We all went to go see Carlos [on the day set for his execution]. Actually, I believe it's called the Walls. That's where they take you. The first time he was scheduled to be executed [in 1986], he was still in Huntsville [sic—the Ellis Unit outside Huntsville], inside the Death Row, he was never taken to the Walls. And he was able to receive his stay, which was a very happy moment. Second time that he was scheduled to be executed, he was taken to the Walls. We never went to [the Ellis Unit], we actually were told to go to the Walls. And I believe that's known as where you go to these smaller cells—I think there's only two of them, or three—and that's when they're getting ready to execute you. That's your time. . . . [W]hen you go to the Walls, that's it. The chances of you getting out of there are very thin, knowing now what I know, it's very slim, getting out of there. That time, we didn't think that Carlos would be executed. We thought for sure he would get out of this, because as far as our faith. I'm saying that not having the faith and not trusting God, because I'm not angry with God anymore. But going through it again, just thinking about it, it was very painful seeing him. He was very thin than his normal weight, very, very thin. I would think Carlos, it's as thin as I've ever seen him. I've seen him maybe 125 pounds, very thin. He was very quiet, very peaceful, more peaceful than the ones [there] that were not in that situation. He was nervous, as I could see in his face, he was nervous. And I thought, for sure, for sure, he was going to get out of it. Deep in my heart, I believed God's going to get him out of this. And I told him that.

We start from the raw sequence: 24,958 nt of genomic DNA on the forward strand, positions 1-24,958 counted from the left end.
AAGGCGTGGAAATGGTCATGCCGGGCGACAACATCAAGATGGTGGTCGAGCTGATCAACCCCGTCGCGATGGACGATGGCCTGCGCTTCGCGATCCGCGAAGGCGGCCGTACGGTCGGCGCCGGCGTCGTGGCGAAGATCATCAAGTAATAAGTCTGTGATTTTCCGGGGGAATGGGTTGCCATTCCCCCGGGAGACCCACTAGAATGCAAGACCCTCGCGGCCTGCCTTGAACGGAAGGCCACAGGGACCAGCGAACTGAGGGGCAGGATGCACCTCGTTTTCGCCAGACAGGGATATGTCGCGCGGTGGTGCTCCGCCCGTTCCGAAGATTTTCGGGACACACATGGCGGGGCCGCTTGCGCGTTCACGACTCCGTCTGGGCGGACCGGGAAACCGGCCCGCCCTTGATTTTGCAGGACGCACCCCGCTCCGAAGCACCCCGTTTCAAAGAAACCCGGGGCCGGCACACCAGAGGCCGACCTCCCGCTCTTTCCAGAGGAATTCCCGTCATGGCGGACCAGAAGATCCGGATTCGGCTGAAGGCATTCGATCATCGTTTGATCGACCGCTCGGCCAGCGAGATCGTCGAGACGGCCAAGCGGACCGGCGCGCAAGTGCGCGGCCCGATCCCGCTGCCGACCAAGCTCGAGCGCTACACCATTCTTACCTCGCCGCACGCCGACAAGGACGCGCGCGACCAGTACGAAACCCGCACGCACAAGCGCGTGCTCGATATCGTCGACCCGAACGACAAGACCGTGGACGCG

Transcribed Videotape Interview with Rose Rhoton, Sister of Carlos DeLuna, in Houston, Tex. (Feb. 26, 2005) at 21:11:45–21:16:38.

Transcribed Videotape Interview with Rose Rhoton, Sister of Carlos DeLuna, in Houston, Tex. (Feb. 26, 2005) at 21:11:45–21:16:38.

Transcribed Videotape Interview with Rose Rhoton, Sister of Carlos DeLuna, in Houston, Tex. (Feb. 26, 2005) at 21:11:45–21:16:38.

See supra Chapter 15, notes 243–249 and accompanying text.

See Texas Bd. of Pardon & Paroles, Clemency: What is Clemency?, at http://www.tdcj.state.tx.us/bpp/exec_clem/exec_clem.html#WHAT_IS_EXECUTIVE_CLEMENCY (last visited Nov. 20, 2011); supra Chapter 15, notes 303–304 and accompanying text; infra notes 128–45 and accompanying text.

Transcribed Videotape Interview with Rose Rhoton, Sister of Carlos DeLuna, in Houston, Tex. (Feb. 26, 2005) at 21:11:45–21:16:38: